Robusta Juniper in clay?
Living in Oklahoma for a year has been a frustrating experience as far as getting plants to actually live. One thing I know for sure, I hate clay.
I have 1.25 acres, of which I am trying to get a perimeter of trees growing. Soil is typical Oklahoma clay.
Tried Thuja green giants planted last fall. All died...probably 50+ of them. I replaced the ones that died with other Green giants after winter...same result. So I gave up on those completely.
The so called "mild" Oklahoma winter, resulted in one or two days which had Chicago like winter temps. That took care of numerous other plants that otherwise may have lived, including some "tough" hollies.
Recently I tried some Blue Ice trees around the perimeter. Thanks to 6 weeks of drought, probably half of those look like they are on their way out. I have been watering as best I can.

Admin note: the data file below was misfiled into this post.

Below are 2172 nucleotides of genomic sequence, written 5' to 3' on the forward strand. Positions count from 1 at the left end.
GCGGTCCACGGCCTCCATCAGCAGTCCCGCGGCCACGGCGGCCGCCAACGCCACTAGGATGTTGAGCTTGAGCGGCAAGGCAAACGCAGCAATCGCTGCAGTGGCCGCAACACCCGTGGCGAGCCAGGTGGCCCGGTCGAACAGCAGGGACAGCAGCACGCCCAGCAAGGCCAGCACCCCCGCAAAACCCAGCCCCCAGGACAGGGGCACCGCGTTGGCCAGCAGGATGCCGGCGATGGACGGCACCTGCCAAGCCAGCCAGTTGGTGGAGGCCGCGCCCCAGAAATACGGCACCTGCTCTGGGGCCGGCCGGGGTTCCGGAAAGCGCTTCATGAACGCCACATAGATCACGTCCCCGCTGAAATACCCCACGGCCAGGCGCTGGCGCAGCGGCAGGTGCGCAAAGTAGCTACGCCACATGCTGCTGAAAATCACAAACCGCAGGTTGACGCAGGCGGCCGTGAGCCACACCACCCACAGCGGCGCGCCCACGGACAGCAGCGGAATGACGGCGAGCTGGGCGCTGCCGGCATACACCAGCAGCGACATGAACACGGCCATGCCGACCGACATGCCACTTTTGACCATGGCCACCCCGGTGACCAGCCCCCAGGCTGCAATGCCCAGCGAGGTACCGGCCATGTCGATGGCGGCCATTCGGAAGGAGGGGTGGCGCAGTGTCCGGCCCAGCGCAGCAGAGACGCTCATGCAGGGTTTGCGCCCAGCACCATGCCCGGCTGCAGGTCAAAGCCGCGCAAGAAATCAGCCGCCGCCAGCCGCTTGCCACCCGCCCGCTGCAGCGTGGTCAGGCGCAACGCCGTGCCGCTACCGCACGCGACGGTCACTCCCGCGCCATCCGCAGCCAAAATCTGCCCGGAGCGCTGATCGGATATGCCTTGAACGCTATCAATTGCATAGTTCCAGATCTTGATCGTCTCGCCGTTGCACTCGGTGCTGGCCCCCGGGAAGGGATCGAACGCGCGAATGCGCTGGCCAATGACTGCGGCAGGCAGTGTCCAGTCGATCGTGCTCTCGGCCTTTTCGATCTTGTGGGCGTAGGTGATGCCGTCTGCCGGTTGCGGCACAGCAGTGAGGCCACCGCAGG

I got so frustrated, that I just bought 600ft of 3/4" flex tubing and put 1/2 gph drippers at each location that still have a live plant. I will put drippers in the other spots once I replace all the remaining dead or dying trees.
I saw the Robusta juniper at sooner plant farm online and thought that might be a good choice. But then I look at another website and they say that the Robusta "Does NOT do well in poorly drained soils like clay." That seems to be the normal statement for most plants everywhere. I don't recall ever seeing it said, "THIS PLANT DOES GREAT IN CLAY."
The ONLY evergreen that has survived the cold winter AND summer draught AND high winds AND CLAY has been the Spartan junipers that I put in. I think I got those from Sooner plant farm. They were all planted in the fall of last year.
So I am thinking just fill the perimeter with Spartan junipers and be done with it.
On a frustration scale of 1-100, I am at 100 with trying to plant here in Oklahoma.